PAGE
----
Fifth Sunday After Pentecost The Gospel Matt.5.v.20 Friday Meditation: A Plaine Path-way To Heaven Thomas Hill 1634
GOSPEL Matt. 5:20-24
At that time, Jesus said to His disciples: "Unless your justice abound more than that of the scribes and Pharisees, you shall not enter into the kingdom of heaven. You have heard that it was said to them of old: 'Thou shalt not kill.' And whosoever shall kill, shall be in danger of the judgment. But I say to you, that whosoever is angry with his brother, shall be in danger of the judgment. And whosoever shall say to his brother, 'Raca,' shall be in danger of the council. And whosoever shall say, Thou fool, shall be in danger of hell fire. If therefore thou offer thy gift at the altar, and there thou remember that thy brother hath anything against thee; Leave there thy offering before the altar, and go first to be reconciled to thy brother, and then coming thou shalt offer thy gift."Friday Meditation
This Justice of ours, is of a triple or threefold kind, one towards God, another towards our Neighbor, another towards our selves.
That towards God is contained in the commandments of God & of the holy Church, whom God hath commanded us to obey as himself, and therefore the commandments of the Church are also the commandments of God, & these commandments God giveth us for his service, not that he hath any need of our service, but because we have need thereof, that doing him service, we may thereby work our salvation, which working our salvation is called our justice to God, because our souls being his, by the right of creation, conservation, redemption, vocation, we just render them to him; and he hath so united our souls and himself in the property thereof, that we cannot hurt our souls, but we wrong him, nor wrong him but we must also wrong our own souls; and this union or knot of mutual love God hath vouchsafed to make between him, and us, not for any need he hath of our souls more then he hath of our souls.
Our Justice towards our neighbor is comprised in our justice to God: for as we cannot offend a father but we offend his child thereby, who is a portion of his father; nor the child but we offend the father, they being united together naturally, by a most strong knot of mutual love; so Almighty God, who is the God of all Paternity, as St.Paul affrimeth, vouchsafe to make himself our Father, and us his adopted children, & biddeth us when we ask any thing of him, especially to call him father, saying Our father which art in heaven &c. to stir us up to pray with confidence that he will give his children what they ask,and therefore we cannot offend our neighbor in any thing, he being the child of God, but we offend God; neither can we offend God, but we offend our neighbor being the child of God, if it be known unto him; and indeed if we have the true spirit of children, we shall truly grieve at the offense of God in others,a s well as in ourselves.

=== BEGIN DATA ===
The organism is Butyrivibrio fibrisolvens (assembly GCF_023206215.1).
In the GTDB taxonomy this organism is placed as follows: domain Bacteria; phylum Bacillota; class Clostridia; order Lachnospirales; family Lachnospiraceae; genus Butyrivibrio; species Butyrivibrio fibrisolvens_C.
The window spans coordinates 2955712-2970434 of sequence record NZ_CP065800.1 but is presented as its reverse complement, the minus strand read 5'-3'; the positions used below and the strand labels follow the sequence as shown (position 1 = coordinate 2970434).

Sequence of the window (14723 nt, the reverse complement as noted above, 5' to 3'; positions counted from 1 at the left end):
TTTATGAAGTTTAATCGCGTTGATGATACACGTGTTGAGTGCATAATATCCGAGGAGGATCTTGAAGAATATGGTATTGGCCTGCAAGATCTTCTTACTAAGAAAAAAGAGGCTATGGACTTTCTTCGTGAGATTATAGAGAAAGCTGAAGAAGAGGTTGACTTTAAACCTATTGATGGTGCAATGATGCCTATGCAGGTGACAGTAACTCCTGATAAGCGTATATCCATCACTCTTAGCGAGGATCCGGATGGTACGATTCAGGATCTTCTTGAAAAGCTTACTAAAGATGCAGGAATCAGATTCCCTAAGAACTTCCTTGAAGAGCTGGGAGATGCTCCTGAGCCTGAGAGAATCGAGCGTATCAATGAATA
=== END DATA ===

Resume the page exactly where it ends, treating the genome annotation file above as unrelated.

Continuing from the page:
Yea & if our neighbor offend us, because he cannot offend us but he also offendeth God, we should grieve more at it, as it is the offence of God, then our own.
We see that for the better defense of a city there is not only a string wall, but a rampier within it, & a great ditch without, a triple defense.
Our Savior Christ here in this Gospel, to show his great love unto man defendeth his life with a triple defense. He doth not only forbid us to kill our brother, but to secure his life the more,he forbiddeth us under a certain punishment, to be so much as angry with him, and if we transgress that, he forbiddeth us yet to utter our anger by any muttering word or outward sign for so Raca, doth signify, and this he forbiddeth under a greater punishment then the first.
And if we transgress this also,he forbiddeth us yet to show our anger in plain terms, as to call him fool, or the like, & that under the punishment of hell fire: behold here a strong triple defense of our neighbors life, that we do not violate our justice towards our neighbor; Nay God would have us prefer our justice toward our neighbor before Justice to himself, for he biddeth us, if we be to offer any oblation to him at the Altar, and remember our neighbor hath any thing against us, to leave offering before the altar ;and go first and be reconciled to our neighbor,and then come and offer our oblation, at the altar; in which words we may also learn this golden lesson, that he who hath received the wrong,is counseled here to go to him that hath done it,and be reconciled unto him,not expecting that he should come first that hath done the wrong.
Thus doth St.John Chrysostom expound these words, and addeth this noble exhortation: Expect not, Christians, I beseech thee, that thy brother should ask pardon of thee, but invite him: Hye thee to prevent thy enemy, unto friendship with thee, least peradventure thou being slack, he prevent thee to ask it first, and so snatch the merit out of thy hand.
Lastly concerning our justice to our selves,we seldom offend in not giving our selves our due, but rather in giving our selves too much, out of our over great sensuality & carnal love of our selves. Those religious men of the order the Carthusians, do voluntary vow never to eat flesh though it would save their lives,and yet do not only perform their justice to themselves sufficiently thereby, but do a work of perfection: but many think they perform not their justice to their bodies, unless they eat flesh upon prohibited days, yea even the holy time of Lent, to preserve their health,or to prevent sickness, yea and for less matters as to preserve their beauty, complexion,or the like.St Paul telleth us, we are seldom debtors to our flesh, but to our souls too to much.